T-Space at The University of Toronto Libraries >
School of Graduate Studies - Theses >
Please use this identifier to cite or link to this item:
|Title: ||Spatially Explicit Modeling of Hydrologically Controlled Carbon Cycles in a Boreal Ecosystem|
|Authors: ||Govind, Ajit|
|Advisor: ||Chen, Jing Ming|
|Issue Date: ||5-Aug-2008|
|Abstract: ||Current estimates of terrestrial carbon (C) fluxes overlook explicit hydrological controls. In this research project, a spatially explicit hydro-ecological model, BEPS-TerrainLab V2.0 was further developed to improve our understanding of the non-linearities associated with various hydro-ecological processes. A modeling study was conducted in a humid boreal ecosystem in north central Quebec, Canada. The sizes and nature of various ecosystem-C-pools were comprehensively reconstructed under a climate change and disturbance scenario prior to simulation in order to ensure realistic biogeochemical modeling. Further, several ecosystem processes were simulated and validated using field measurements for two years. A sensitivity analysis was also performed. After gaining confidence in the model’s ability to simulate various hydrologically controlled ecophysiological and biogeochemical processes and having understood that topographically driven sub-surface baseflow is the main process determining the soil moisture regime in humid boreal ecosystem, its influence on ecophysiological and biogeochemical processes were investigated. Three modeling scenarios were designed that represent strategies that are currently used in ecological models to represent hydrological controls. These scenarios were: 1) Explicit, where realistic lateral water routing was considered 2) Implicit, where calculations were based on a bucket-modeling approach 3) NoFlow, where the lateral sub-surface flow was turned off in the model. In general, the Implicit scenario overestimated GPP, ET and NEP, as opposed to the Explicit scenario. The NoFlow scenario underestimated GPP and ET but overestimated NEP. The key processes controlling the differences were due to the combined effects of variations in plant physiology, photosynthesis, heterotrophic respiration, autotrophic respiration and nitrogen mineralization; all of which occurred simultaneously in different directions, at different rates, affecting the spatio-temporal distribution of terrestrial C-sources or sinks (NEP). From these results it was clear that lateral water flow does play a significant role in the net terrestrial C distribution and it was discovered that non-explicit forms of hydrological representations underestimate the sizes of terrestrial C-sources rather than C-sinks.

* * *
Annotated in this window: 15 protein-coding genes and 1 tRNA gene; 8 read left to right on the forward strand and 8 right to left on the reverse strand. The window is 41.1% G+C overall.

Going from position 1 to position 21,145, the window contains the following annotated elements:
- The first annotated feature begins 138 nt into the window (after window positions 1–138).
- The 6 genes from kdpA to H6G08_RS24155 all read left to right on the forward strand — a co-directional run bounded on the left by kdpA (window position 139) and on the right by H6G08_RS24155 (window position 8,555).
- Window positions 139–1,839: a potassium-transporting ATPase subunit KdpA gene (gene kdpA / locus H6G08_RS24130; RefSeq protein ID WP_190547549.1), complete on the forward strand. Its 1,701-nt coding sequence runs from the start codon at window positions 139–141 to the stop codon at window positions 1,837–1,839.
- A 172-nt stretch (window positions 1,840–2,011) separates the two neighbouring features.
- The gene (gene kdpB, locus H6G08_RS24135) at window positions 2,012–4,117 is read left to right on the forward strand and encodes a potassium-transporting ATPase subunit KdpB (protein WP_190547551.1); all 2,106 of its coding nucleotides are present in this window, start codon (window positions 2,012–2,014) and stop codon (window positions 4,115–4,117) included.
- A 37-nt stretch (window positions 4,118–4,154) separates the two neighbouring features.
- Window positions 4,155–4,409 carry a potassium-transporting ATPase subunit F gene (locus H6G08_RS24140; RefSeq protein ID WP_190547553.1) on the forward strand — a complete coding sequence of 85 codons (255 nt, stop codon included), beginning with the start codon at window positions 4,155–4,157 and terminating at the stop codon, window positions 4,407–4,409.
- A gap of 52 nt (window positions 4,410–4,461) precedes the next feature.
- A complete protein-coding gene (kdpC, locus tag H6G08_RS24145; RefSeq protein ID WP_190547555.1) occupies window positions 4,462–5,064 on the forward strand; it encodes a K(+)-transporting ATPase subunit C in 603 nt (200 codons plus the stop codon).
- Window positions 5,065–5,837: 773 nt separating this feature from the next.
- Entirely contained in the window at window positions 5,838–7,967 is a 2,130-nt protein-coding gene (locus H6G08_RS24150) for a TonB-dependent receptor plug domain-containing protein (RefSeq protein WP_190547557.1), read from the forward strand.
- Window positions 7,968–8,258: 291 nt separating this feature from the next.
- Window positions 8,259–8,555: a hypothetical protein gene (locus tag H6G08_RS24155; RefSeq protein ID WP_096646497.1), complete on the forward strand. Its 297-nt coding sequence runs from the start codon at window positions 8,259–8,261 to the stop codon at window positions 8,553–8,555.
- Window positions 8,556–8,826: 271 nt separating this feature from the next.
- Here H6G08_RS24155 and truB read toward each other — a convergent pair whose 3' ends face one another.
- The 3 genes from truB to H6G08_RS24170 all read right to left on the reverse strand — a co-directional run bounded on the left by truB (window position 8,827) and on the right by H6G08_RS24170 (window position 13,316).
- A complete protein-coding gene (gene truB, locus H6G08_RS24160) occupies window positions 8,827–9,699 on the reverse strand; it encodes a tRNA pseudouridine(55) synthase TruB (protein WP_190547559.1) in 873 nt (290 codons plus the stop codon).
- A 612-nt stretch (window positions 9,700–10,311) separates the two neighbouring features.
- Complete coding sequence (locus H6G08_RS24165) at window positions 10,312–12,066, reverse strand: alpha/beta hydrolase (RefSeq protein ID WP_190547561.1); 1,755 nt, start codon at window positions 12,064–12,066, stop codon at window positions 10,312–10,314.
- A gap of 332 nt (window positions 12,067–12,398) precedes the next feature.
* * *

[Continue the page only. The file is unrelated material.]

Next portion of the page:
The scientific implication of this work demonstrates that regional or global scale terrestrial C estimates could have significant errors if proper hydrological constraints are not considered for modeling ecological processes due to large topographic variations of the Earth’s surface.|
|Appears in Collections:||Doctoral|
Department of Geography - Doctoral theses
Items in T-Space are protected by copyright, with all rights reserved, unless otherwise indicated.